As social animals human individuals thrive when a variety of relationships are woven into the tapestry of the human experience. Though the impact varies worldwide, in modern times our global culture and economy seem to emphasize productivity at the cost of developing meaningful personal relationships.
At the core of the personal relationship enterprise is the relationship with ourself. Certainly, the ability to channel ones vision and efforts as an individual grows out of this self-focussed, caring relationship. Whether spending time alone meditating, contemplating ideas internally or exploring with abandon the world by one self, the skill to self-reflect generates fuel for each of us to relate empathetically with others.
Personal relationships with other people can range from familial connections to romantic friendships to professional alliances. Each relationship is uniquely flavored by numerous factors: the culture, age, beliefs, sex and circumstance of each individual, not to mention the number of people engaged in a multiple personal connection. Communication in these relationships occurs along any of the myriad of mediums in this technological age, including the oldest medium of them all, face-to-face conversation. The experiences we share in this manner forms the very building blocks of what is a meaningful human life. Sadly, in this day and age, many are lucky to have a handful of people to call our closest friends in with whom we comfortably share our unfiltered self.
Large numbers of people may eschew new connections whether in the workplace or in our personal lives, either because our psychological disposition wants private time or, more negatively, because our densely scheduled lives have conditioned us to avoid them automatically. And like any conditioning, it takes quite a bit of effort to transcend expectations that have coalesced over decades.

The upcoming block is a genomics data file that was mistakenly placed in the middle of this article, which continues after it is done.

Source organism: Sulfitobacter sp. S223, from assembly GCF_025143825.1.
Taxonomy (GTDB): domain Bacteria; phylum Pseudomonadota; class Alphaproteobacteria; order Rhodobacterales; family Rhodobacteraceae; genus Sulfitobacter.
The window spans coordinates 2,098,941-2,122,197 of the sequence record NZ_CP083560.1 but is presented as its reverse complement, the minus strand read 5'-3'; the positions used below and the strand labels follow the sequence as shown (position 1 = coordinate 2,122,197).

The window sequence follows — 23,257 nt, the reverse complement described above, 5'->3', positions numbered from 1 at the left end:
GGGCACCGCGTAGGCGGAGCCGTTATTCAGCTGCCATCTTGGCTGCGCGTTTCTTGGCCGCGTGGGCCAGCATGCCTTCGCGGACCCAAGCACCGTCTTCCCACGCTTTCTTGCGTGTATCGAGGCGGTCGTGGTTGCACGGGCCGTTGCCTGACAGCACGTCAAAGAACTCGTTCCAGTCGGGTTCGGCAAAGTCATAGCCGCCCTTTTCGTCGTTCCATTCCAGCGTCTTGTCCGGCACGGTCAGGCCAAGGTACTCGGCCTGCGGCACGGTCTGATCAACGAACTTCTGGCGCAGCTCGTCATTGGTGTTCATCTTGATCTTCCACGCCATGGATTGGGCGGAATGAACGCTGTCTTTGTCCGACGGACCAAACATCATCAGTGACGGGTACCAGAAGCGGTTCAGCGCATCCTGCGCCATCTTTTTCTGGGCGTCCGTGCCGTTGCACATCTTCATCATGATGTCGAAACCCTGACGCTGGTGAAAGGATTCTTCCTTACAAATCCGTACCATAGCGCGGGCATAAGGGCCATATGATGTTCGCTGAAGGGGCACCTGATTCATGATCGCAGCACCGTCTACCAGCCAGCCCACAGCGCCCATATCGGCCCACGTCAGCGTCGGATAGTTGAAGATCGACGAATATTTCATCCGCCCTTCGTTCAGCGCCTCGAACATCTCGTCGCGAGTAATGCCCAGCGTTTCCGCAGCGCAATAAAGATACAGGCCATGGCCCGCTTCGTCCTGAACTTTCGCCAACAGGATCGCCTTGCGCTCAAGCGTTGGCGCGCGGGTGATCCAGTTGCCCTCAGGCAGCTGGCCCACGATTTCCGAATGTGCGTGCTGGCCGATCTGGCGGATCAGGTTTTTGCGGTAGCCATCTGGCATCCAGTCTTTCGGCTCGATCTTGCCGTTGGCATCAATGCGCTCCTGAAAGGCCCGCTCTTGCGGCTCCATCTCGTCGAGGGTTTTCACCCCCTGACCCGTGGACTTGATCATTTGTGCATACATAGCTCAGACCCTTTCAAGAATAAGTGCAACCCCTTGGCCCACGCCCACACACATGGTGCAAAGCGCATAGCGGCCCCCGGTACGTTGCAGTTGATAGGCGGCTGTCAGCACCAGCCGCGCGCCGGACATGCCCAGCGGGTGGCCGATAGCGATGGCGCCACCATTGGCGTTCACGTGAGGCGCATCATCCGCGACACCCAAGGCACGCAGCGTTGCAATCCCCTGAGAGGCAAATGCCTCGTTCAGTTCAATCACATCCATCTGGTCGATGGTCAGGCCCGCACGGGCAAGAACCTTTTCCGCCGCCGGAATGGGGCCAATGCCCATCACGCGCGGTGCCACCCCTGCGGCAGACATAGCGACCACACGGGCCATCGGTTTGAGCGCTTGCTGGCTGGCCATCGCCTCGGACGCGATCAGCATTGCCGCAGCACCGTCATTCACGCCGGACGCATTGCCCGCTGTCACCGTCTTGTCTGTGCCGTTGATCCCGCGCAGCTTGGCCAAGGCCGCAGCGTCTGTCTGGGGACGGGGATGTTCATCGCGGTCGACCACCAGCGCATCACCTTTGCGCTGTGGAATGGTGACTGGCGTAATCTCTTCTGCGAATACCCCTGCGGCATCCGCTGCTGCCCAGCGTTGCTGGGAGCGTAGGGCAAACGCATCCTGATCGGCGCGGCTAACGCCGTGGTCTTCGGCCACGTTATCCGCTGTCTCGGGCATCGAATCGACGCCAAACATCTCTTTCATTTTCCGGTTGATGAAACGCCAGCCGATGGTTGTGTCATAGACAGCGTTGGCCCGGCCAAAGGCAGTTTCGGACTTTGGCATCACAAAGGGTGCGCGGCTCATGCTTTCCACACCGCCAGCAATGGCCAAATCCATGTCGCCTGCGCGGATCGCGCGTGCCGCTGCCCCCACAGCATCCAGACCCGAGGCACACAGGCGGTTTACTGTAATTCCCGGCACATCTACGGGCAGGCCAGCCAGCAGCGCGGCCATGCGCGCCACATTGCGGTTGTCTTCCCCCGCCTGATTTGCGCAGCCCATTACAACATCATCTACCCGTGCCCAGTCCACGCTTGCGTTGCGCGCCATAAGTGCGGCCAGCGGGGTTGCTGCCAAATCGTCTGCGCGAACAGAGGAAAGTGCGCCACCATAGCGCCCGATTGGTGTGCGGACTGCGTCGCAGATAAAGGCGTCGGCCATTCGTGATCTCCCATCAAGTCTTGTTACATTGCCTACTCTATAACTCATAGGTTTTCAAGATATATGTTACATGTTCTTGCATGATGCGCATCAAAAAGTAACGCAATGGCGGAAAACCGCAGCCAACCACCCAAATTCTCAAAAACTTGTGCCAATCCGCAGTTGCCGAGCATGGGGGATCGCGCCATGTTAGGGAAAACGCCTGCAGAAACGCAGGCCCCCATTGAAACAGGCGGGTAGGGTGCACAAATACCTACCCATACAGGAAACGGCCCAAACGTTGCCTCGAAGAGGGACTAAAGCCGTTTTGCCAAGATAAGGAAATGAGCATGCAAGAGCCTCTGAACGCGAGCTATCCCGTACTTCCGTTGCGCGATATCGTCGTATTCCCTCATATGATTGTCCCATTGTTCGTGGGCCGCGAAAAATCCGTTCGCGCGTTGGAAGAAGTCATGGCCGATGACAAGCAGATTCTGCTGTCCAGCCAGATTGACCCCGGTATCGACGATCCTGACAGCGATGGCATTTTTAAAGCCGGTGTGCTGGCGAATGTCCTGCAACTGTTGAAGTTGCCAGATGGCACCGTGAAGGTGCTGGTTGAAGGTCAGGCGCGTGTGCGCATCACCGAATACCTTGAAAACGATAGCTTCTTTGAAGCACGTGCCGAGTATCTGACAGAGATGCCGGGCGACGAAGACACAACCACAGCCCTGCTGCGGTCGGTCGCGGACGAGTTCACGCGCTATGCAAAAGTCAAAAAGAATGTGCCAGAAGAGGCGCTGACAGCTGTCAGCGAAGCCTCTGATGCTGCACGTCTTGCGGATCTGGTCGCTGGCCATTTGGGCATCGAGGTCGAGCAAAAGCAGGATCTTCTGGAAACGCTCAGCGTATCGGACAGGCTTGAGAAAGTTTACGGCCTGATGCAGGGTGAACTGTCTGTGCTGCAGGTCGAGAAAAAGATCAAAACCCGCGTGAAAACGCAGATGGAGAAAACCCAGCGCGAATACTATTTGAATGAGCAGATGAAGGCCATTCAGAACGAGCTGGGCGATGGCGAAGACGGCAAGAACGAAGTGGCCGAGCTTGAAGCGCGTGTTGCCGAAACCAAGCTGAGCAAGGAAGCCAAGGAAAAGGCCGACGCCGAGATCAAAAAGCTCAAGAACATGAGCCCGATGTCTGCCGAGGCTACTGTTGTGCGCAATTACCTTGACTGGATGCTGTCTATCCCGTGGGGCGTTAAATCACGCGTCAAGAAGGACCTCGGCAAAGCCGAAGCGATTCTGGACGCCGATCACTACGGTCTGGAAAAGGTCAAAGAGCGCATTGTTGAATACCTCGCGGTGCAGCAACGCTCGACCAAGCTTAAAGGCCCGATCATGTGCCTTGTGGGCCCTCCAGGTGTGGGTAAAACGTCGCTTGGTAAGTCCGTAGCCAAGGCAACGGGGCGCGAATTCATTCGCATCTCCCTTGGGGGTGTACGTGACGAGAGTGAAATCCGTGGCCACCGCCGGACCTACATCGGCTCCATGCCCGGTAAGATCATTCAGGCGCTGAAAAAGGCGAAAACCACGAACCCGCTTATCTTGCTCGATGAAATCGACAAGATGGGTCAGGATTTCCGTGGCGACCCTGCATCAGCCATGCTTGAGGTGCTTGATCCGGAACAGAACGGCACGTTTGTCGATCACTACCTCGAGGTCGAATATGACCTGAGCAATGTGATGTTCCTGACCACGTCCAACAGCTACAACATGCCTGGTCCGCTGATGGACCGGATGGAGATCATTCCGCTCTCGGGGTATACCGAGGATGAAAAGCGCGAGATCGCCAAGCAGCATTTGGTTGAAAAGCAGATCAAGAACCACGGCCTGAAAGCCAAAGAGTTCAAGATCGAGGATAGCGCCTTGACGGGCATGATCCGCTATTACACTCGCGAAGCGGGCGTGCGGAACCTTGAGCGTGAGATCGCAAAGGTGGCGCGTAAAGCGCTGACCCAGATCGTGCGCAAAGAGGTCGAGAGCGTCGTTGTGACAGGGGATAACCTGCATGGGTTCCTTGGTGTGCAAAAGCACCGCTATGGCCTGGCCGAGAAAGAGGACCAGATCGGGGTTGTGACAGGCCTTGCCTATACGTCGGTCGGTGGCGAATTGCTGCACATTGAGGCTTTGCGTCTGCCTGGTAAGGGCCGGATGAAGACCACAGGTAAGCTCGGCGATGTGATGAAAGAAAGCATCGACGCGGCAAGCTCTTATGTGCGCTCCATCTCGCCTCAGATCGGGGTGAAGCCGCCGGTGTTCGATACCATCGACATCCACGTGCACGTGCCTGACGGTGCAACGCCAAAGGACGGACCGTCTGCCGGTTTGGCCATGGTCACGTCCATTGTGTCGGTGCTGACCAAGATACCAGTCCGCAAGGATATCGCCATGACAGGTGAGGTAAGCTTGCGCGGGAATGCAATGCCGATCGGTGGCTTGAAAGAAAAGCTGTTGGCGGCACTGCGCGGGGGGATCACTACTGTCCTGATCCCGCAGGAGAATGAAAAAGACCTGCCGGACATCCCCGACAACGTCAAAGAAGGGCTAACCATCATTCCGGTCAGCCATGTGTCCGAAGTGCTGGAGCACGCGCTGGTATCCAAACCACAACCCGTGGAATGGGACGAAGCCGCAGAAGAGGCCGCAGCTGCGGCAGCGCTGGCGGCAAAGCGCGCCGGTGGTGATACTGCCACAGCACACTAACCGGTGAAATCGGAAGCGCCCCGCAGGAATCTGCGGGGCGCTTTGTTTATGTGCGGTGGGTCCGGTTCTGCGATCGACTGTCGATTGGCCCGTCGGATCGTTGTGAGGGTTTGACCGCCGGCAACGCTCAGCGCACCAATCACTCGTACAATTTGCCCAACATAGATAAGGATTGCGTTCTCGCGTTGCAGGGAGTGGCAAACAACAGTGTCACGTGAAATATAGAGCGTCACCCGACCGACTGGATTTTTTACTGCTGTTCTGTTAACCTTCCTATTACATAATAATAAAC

Building relationships with animals is one alternative humans have pursued in lieu of the more difficult path of developing human relationships. Animals that are kept for affection and company provide in many cases a simple caring connection that replaces caring humans. In our culture, owning a cuddly or colorful conscious creature for this purpose has often become the norm. Perhaps we ought to consider reducing the numbers of these captive animals and focus more on pursuing human connections in our lives.
In this technological era even virtual entities are beginning to show up as a surrogates for real human relationships. We can now have conversations with chatbots and interact with fictional characters in video games, and often the personalities of these characters are designed to be friendly and enchanting. To a degree these real time interactive experiences are an extension of an imaginary friend phenomena. Whether a fantasy friend, or the robust characters we've come to love from novels, television series and reality shows, humans seemingly spend more and more time with passive entities rather than real life counterparts.
Working to build better personal relationships doesn't necessarily require the total elimination of non-human surrogates from our lives. In many cases these technological, imaginative creations can prime our psychological health. Of course, that psychological health at the end of the day is proven by the healthy circle of human relationships each of us weaves into our lives.
In an ideal world everyone should have circles of friends and family and lovers that give them the support they need to thrive in this world. Integrating positive relationship skill building into schools, community groups and family circles can help us get closer to that joyful place.